I’m told that some people don’t use their cars in winter which seems a bit odd to me!
Anyway, if you are planning this then here are some tips to ease the hibernation.
Let’s start with radiators. Don’t be tempted to leave this drained over the winter. This leads to extra corrosion inside the core and gives the waterways extra opportunity to corrode. Get the engine warm then drain and dispose of the old coolant. Fill again with clean water and run to try and rinse out any other debris and nasties. Drain this again and then fill with water and antifreeze mix. It’s always a good idea to completely change the coolant every two years anyway.
Next, the antifreeze itself. There are actually a couple of types: Organic Additive Technology (IAT) and Inorganic Additive Technology (OAT). These should be marked on the labels but you definitely DON’T want to use OAT. The IAT is what you want and this is often blue, but it’s not a hard and fast rule.
Take out the spark plugs and squirt some clean engine oil into the cylinders and turn the handle a few times. Hopefully this will put some oil on the bores to cut down on any corrosion.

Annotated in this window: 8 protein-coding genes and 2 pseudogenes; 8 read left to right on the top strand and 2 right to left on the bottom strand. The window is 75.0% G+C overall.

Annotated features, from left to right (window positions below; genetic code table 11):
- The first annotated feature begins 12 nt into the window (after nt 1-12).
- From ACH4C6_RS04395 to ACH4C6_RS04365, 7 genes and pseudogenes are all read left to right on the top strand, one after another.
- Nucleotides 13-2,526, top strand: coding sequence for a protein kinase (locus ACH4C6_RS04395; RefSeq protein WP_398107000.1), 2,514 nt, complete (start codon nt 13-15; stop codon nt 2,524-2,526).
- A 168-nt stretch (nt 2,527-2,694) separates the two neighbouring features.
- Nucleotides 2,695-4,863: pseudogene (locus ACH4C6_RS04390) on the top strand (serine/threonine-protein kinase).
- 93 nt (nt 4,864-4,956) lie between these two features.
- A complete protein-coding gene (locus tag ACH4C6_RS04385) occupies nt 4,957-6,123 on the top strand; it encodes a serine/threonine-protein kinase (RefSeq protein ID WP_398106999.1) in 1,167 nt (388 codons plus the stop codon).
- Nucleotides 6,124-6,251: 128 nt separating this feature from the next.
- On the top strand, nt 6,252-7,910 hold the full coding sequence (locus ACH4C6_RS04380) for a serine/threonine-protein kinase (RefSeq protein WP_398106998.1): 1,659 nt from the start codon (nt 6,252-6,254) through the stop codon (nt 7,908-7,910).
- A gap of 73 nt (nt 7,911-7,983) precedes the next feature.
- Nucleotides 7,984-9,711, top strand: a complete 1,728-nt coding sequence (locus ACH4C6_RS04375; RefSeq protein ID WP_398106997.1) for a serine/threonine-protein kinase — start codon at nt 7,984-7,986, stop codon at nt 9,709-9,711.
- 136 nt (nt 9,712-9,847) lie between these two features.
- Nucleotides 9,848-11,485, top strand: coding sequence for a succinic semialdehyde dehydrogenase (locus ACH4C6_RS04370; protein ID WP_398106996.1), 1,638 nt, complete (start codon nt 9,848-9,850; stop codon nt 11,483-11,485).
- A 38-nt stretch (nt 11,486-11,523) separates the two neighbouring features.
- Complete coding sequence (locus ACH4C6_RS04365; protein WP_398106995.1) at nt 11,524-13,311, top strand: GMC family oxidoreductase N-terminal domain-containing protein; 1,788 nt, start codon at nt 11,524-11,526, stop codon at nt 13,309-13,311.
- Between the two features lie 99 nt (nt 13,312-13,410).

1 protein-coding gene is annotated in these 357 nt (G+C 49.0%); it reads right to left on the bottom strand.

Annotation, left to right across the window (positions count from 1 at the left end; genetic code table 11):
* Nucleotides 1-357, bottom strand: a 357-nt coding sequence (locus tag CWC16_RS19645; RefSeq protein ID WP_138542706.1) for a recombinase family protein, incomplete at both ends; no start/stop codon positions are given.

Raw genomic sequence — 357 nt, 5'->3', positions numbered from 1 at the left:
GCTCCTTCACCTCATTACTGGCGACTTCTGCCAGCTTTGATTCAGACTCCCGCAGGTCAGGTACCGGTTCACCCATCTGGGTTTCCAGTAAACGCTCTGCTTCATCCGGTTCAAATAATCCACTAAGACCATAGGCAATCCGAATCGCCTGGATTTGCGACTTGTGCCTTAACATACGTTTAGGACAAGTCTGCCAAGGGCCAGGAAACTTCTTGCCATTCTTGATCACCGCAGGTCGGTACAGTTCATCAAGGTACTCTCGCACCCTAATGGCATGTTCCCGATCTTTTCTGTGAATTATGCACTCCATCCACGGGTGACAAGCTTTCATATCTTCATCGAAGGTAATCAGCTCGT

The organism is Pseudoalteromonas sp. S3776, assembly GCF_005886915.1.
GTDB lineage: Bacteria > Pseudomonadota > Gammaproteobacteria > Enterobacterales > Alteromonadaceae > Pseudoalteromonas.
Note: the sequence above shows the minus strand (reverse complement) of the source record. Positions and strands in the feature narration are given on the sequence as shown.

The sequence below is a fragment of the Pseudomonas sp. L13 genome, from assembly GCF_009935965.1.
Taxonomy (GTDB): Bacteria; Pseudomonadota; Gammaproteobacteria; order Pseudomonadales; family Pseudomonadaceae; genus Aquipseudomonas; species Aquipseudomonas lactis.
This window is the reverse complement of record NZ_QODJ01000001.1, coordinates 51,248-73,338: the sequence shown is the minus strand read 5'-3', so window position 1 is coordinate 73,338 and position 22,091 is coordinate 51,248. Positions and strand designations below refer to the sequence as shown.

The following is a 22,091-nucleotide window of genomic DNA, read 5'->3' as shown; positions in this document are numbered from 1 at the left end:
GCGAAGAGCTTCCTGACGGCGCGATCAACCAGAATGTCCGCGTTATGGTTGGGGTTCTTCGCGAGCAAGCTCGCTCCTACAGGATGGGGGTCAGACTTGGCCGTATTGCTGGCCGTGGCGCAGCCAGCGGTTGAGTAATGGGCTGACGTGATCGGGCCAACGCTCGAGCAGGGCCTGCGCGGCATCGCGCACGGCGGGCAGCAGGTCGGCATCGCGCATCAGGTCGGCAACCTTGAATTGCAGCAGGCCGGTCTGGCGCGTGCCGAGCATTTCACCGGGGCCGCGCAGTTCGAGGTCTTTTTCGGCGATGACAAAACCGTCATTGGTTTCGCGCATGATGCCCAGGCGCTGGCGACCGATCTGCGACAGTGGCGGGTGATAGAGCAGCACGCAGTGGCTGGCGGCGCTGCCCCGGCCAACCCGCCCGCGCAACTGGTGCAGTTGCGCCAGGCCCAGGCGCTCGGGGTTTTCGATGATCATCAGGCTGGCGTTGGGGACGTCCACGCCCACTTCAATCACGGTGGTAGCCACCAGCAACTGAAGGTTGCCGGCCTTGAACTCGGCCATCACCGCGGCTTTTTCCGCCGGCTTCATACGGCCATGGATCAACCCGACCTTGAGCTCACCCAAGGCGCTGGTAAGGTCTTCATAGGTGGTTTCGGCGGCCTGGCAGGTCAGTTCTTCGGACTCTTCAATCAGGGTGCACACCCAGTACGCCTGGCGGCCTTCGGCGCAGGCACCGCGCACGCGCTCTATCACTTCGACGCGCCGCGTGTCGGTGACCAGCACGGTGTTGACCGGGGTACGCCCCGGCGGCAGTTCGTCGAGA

My personal preference is to change the sump oil and oil filter after a lay-up instead of before. This is because I’ve seen engines that have had new oil before winter that have managed to acquire some moisture in the damp months which then gets circulated for the entire next season.
Of course there is a way of avoiding all this faffing about and that’s to get the engine properly warm every month. It doesn’t have to be much- a trip of a couple of miles on a dry day will suffice. It has the added benefit of preventing brake linkages and the like seizing up. Every Spring I have people booking in cars to sort out problems that have appeared due to inacivity!